Frequently asked questions

These docs are for a legacy version of Bugsnag JavaScript. See the current version.


Why isn’t Bugsnag automatically reporting exceptions?

If manual calls to Bugsnag.notify() are showing up in the Bugsnag dashboard, but uncaught exceptions are not, then there are several possible reasons:

1. Check your configuration

The following configuration options might have been used to disable the autonotify behavior.

2. Errors thrown from the console

An error that is explicitly thrown in the browser console, e.g. throw new Error('test'), will not automatically be tracked. This is because it does not trigger the window.onerror handler that Bugsnag uses to track uncaught exceptions.

3. Cross origin script errors

Bugsnag ignores cross domain script errors by default, because they contain no useful information. When Bugsnag encounters these errors it will log to the browser console: [Bugsnag] Ignoring cross-domain script error.

See the documentation on capturing cross-domain script errors for the solution and more information.

4. Code generated with eval (e.g from webpack)

Many tools such as webpack will generate code with eval as a cheap alternative to source maps. Like cross origin script errors, these errors from evaled code hide all useful information and will thus be ignored.

If you are using webpack, you should change the devtool option in your webpack config to something that does not use eval. We recommend source-map or inline-source-map.

How do I use Bugsnag in third-party embedded JavaScript?

Bugsnag has a noConflict function for removing itself from the window object and restoring the previous binding. This is intended for use in environments where developers can’t assume that Bugsnag isn’t in use already (such as 3rd party embedded javascript) and want to control what gets reported to their Bugsnag account.

The object returned from noConflict() is the full Bugsnag object so can be used in the same way:

var myBugsnag = Bugsnag.noConflict();
// window.Bugsnag is now bound to what it was before the Bugsnag script was
// loaded.
myBugsnag.apiKey = "my-special-api-key";
try {
  // highly volatile code
} catch (e) {
  myBugsnag.notifyException(e, "OhNoes");

How do I load Bugsnag with AMD or CommonJS?

Bugsnag can be loaded as-is using an AMD or CommonJS compatible loader. This means you can use it with tools like RequireJS and Browserify directly. If you want to load Bugsnag from the CDN but load the rest of your code using AMD, then you should ensure Bugsnag is required before the rest of your code.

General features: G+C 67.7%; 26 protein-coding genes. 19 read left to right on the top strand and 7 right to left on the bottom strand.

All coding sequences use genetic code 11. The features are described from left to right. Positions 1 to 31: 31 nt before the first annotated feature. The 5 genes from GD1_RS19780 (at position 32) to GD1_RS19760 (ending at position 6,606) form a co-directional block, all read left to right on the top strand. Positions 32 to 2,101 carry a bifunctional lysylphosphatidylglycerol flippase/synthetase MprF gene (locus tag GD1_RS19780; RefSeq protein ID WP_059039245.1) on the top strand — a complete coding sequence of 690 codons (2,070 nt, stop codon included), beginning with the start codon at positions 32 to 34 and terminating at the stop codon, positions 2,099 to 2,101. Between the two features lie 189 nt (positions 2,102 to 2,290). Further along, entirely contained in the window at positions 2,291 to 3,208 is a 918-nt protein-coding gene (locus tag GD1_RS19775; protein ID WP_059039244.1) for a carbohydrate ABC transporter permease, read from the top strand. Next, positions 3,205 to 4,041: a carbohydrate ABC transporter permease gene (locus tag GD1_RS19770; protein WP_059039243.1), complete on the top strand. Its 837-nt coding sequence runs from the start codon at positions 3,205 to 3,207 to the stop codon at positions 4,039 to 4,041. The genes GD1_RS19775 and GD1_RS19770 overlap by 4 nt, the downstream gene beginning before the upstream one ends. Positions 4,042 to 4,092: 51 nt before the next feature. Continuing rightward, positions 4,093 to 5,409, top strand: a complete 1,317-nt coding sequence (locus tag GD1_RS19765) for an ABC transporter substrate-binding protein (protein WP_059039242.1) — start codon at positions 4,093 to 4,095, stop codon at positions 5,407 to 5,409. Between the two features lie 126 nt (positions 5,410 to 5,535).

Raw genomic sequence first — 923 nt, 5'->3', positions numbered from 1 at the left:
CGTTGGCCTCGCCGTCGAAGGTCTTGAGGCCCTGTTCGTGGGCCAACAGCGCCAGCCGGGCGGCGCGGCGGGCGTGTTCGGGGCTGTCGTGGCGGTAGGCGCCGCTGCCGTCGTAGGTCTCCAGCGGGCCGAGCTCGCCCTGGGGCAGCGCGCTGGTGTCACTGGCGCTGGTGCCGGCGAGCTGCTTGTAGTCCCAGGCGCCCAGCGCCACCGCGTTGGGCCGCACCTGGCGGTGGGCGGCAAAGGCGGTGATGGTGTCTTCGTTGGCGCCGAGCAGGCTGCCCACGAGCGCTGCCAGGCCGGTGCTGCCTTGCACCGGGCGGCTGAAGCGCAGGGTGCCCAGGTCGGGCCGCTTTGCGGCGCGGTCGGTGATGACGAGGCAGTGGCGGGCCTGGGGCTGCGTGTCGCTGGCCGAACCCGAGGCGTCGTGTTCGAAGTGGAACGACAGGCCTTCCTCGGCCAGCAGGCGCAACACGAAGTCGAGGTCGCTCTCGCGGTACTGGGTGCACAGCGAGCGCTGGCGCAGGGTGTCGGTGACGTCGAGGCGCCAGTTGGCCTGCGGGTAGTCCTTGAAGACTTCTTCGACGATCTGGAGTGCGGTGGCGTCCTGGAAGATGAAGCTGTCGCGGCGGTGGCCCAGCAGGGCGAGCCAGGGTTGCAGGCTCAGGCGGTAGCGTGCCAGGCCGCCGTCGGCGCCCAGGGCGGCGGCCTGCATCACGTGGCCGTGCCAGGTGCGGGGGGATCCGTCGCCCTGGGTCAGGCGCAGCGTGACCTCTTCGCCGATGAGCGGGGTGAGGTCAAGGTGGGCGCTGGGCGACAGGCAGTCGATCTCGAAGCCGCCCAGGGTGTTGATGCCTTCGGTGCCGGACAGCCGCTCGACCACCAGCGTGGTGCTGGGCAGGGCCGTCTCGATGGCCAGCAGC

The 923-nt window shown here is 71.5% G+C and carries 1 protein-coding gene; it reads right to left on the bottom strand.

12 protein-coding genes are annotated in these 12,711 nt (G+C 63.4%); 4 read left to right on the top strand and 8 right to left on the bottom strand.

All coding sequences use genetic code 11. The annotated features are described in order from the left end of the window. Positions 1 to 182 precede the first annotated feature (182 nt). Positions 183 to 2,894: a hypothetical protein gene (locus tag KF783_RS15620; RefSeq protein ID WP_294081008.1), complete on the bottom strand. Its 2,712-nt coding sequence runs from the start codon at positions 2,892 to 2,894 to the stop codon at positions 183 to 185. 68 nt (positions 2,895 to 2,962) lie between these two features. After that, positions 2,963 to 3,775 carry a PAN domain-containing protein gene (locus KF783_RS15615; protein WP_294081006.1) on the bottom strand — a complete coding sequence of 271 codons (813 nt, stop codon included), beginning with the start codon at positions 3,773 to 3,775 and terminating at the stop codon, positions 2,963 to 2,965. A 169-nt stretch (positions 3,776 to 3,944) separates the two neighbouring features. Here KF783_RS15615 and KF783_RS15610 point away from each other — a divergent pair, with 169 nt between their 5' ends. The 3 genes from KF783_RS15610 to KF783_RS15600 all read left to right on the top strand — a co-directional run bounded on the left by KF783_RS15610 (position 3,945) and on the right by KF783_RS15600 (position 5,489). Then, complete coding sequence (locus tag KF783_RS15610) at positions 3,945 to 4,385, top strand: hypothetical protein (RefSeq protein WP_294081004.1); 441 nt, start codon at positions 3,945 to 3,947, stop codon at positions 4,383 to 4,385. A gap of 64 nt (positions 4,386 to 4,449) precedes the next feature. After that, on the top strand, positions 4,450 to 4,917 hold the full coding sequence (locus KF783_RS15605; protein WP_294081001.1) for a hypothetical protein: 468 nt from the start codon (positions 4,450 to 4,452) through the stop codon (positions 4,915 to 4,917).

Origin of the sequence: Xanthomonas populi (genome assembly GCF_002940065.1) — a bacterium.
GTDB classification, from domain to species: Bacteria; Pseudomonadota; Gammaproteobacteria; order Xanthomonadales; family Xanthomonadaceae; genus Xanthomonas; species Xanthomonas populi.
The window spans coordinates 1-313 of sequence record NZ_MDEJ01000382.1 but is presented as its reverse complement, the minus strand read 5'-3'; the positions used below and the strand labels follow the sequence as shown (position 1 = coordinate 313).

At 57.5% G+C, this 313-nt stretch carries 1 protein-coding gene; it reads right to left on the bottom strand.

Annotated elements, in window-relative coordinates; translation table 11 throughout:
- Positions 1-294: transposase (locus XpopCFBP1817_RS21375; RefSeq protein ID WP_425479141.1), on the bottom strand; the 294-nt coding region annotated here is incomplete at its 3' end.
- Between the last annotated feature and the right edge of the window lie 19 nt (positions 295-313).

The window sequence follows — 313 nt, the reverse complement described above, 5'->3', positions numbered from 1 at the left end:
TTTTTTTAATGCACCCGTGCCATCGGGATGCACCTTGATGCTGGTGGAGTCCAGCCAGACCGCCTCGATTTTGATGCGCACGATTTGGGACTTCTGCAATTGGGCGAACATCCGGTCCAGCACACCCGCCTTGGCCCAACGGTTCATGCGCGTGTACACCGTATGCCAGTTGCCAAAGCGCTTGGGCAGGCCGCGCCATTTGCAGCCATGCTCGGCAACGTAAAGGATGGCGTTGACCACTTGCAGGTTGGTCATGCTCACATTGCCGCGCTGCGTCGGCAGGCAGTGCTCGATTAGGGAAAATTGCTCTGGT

If you load Bugsnag after the rest of your code, and your AMD loader leaks the global define function then you may see the (harmless) error message: Mismatched anonymous define() module. To fix this, load Bugsnag before the rest of your code.

How can I disable sending inline script content to Bugsnag?

By default Bugsnag sends the contents of inline script tags on the page to our servers to help with analysis and debugging. If you don’t want this to happen, set inlinescript to false.

<script src="//"

How do I notify Bugsnag about jQuery Ajax errors?

$(document).ajaxError(function(event, jqxhr, settings, thrownError) {
  Bugsnag.notify("AjaxError", thrownError);

How do I show un-minified source code on my Bugsnag dashboard?

Bugsnag supports source maps to reverse javascript minification. If you include a magic comment at the end of your javascript file that points to the location of a source map, we will expand the lines in your stacktrace.

For example, the source map comment at the bottom of bugsnag.js looks similar to this:

//# sourceMappingURL=//

Most modern minifiers support source maps, we use UglifyJS2.

To support source maps Bugsnag needs to download both your minified code and your source maps. It doesn’t need to fetch your original source files. If you need to open up your firewall to allow access, legitimate Bugsnag requests originate from the IP addresses:


How can I adjust the number of errors sent per page load?

By default only 10 errors are allowed per page load. This is to prevent wasting a user’s bandwidth sending thousands of exceptions to Bugsnag. If you have a long-running single page app, you can reset this rate limit from your router by using:


How can I lock to a specific version of the Bugsnag library via the CDN?